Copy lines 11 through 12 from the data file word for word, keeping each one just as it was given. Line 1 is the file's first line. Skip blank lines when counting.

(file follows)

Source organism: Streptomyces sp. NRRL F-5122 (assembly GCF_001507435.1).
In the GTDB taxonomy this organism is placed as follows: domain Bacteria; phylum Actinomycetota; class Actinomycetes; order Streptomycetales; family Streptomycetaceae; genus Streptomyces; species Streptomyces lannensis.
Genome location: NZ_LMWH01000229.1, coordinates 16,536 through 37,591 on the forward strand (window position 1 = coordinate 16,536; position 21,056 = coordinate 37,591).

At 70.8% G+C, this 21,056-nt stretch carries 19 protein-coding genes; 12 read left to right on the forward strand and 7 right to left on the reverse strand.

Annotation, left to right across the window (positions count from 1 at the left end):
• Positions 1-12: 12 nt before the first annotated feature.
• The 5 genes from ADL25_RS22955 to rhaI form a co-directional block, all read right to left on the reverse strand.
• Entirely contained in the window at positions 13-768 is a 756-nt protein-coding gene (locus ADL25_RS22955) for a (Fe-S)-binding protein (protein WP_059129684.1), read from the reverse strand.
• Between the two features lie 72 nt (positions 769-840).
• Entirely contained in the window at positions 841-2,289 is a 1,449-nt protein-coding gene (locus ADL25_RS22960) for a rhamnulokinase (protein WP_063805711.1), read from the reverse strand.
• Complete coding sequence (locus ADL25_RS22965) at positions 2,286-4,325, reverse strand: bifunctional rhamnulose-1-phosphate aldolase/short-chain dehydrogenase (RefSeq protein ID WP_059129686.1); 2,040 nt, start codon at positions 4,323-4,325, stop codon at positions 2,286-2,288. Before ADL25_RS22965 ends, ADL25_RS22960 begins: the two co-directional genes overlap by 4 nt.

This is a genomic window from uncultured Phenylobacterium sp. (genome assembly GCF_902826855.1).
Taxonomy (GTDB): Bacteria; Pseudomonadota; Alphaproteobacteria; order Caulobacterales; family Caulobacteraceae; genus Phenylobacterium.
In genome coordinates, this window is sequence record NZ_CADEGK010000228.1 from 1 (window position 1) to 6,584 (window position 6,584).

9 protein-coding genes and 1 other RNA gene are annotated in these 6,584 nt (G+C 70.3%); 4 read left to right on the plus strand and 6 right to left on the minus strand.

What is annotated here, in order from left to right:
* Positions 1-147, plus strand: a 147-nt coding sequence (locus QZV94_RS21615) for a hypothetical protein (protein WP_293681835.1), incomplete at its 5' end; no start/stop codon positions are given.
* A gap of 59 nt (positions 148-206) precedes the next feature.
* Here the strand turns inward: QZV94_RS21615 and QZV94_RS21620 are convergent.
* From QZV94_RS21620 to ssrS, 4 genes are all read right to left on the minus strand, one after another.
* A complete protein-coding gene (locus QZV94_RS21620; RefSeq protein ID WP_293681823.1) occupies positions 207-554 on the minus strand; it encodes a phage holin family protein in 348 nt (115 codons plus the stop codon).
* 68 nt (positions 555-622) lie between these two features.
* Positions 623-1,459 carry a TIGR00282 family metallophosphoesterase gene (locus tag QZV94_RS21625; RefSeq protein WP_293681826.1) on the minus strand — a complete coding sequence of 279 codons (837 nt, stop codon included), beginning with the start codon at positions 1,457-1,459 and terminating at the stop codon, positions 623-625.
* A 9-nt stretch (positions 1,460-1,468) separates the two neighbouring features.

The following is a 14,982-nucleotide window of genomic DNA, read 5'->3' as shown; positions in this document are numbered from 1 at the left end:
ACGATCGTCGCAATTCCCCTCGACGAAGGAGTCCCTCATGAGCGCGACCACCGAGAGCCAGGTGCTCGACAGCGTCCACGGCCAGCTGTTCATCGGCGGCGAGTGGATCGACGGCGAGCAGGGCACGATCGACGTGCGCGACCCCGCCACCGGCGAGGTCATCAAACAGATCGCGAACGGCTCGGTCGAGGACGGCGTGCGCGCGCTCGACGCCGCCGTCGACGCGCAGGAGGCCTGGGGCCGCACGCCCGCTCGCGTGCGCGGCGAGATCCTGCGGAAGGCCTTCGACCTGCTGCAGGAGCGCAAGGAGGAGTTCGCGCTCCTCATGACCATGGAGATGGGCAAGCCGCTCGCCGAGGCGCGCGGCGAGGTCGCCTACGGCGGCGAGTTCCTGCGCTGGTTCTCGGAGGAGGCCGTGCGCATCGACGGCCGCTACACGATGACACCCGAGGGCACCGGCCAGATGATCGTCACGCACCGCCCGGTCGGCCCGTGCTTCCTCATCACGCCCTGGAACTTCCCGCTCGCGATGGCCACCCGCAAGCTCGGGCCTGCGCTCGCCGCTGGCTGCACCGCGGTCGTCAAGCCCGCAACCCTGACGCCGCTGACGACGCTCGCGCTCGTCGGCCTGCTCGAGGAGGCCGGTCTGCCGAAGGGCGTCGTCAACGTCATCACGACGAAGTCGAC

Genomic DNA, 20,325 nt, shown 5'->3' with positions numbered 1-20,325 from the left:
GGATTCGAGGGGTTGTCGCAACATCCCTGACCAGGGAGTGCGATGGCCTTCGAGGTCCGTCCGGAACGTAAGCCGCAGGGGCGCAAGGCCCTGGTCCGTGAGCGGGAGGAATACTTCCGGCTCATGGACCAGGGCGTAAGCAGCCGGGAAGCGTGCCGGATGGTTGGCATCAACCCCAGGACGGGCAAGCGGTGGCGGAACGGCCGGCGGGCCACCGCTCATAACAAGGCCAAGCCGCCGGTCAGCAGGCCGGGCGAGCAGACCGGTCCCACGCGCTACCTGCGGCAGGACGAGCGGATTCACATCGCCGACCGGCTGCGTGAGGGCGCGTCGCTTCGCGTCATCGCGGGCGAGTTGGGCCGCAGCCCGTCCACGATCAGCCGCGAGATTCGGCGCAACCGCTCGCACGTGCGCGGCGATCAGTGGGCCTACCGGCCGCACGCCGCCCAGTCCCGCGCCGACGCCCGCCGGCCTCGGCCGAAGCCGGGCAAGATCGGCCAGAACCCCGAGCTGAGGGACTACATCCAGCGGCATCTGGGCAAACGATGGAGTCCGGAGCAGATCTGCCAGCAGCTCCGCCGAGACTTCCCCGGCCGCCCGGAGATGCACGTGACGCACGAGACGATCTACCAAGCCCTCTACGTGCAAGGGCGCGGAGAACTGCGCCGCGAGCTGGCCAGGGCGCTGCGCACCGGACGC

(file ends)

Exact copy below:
• Complete coding sequence (locus ADL25_RS22965) at positions 2,286-4,325, reverse strand: bifunctional rhamnulose-1-phosphate aldolase/short-chain dehydrogenase (RefSeq protein ID WP_059129686.1); 2,040 nt, start codon at positions 4,323-4,325, stop codon at positions 2,286-2,288. Before ADL25_RS22965 ends, ADL25_RS22960 begins: the two co-directional genes overlap by 4 nt.

This is a genomic window from uncultured Phenylobacterium sp. (genome assembly GCF_902826855.1).